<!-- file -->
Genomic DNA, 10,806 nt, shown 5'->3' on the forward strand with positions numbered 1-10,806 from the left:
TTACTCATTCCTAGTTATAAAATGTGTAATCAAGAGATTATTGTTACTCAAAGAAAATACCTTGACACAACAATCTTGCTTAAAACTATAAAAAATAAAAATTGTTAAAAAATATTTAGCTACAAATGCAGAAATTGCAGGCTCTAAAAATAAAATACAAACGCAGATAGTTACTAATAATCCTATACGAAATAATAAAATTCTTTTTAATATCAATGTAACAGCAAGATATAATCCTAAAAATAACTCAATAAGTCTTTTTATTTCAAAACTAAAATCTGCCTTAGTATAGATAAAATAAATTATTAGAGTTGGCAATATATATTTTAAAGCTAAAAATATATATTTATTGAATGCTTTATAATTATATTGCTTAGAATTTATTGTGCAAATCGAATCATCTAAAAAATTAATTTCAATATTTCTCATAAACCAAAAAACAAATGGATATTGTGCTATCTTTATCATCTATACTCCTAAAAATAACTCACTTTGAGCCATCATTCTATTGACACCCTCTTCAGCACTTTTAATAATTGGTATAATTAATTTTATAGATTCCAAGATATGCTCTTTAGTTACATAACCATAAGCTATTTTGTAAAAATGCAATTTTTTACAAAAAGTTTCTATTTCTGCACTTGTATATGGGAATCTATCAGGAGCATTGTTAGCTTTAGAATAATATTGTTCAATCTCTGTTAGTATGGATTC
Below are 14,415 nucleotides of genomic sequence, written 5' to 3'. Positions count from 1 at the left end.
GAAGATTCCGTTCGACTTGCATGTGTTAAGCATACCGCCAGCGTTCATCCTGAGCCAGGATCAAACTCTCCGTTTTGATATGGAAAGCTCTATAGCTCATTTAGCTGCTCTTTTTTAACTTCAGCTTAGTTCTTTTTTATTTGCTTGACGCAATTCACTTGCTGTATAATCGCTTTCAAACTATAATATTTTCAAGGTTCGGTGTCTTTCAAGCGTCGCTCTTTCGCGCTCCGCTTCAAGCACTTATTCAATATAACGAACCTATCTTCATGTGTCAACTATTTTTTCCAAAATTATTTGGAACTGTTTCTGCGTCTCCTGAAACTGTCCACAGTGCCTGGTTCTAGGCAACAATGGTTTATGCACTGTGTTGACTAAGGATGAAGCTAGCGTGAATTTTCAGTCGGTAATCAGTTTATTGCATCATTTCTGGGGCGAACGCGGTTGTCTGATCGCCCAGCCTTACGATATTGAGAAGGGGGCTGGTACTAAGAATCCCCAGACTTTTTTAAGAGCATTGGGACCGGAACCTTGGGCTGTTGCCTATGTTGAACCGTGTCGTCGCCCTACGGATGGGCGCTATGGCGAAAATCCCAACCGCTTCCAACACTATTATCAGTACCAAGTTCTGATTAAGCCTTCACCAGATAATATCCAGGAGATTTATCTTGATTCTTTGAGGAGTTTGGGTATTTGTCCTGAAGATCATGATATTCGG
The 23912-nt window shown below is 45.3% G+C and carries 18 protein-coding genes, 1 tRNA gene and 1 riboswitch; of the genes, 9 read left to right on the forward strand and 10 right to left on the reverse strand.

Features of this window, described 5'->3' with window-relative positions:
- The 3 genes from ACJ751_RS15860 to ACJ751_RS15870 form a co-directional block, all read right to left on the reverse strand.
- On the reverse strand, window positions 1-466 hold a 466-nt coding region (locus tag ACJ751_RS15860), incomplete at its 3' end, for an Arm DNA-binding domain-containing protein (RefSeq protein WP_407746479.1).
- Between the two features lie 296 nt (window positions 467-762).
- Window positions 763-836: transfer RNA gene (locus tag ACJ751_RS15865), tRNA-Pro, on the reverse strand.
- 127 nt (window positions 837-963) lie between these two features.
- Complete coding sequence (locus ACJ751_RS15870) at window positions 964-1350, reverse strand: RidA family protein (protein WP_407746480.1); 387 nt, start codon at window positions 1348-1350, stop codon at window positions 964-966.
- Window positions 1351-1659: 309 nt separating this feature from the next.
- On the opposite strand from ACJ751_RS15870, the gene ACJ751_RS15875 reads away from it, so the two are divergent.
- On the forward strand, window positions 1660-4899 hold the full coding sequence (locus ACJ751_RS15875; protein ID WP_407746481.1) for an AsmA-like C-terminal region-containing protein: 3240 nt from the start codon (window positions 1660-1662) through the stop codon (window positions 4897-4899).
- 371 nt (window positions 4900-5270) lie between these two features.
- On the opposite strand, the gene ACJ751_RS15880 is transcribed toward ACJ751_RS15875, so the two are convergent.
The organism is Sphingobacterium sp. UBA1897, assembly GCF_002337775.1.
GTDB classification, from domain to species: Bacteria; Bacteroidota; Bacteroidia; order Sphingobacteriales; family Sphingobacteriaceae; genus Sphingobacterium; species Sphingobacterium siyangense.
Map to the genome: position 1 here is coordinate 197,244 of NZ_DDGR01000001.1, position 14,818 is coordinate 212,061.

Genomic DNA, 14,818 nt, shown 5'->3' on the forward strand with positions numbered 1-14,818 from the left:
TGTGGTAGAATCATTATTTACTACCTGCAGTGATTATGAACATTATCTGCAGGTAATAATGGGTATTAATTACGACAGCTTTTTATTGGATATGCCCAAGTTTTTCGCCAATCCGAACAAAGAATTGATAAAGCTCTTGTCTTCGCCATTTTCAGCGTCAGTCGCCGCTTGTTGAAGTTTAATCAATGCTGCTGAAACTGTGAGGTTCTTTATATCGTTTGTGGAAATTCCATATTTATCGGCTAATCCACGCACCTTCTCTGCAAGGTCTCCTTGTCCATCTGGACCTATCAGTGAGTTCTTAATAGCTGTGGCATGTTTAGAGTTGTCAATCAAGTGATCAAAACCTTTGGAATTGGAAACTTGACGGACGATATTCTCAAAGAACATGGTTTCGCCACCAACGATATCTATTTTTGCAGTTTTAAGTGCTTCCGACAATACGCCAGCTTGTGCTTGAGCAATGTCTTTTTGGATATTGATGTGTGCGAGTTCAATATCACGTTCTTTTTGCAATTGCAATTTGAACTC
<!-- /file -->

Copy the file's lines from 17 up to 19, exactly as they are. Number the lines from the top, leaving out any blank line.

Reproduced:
- On the opposite strand, the gene ACJ751_RS15880 is transcribed toward ACJ751_RS15875, so the two are convergent.
The organism is Sphingobacterium sp. UBA1897, assembly GCF_002337775.1.
GTDB classification, from domain to species: Bacteria; Bacteroidota; Bacteroidia; order Sphingobacteriales; family Sphingobacteriaceae; genus Sphingobacterium; species Sphingobacterium siyangense.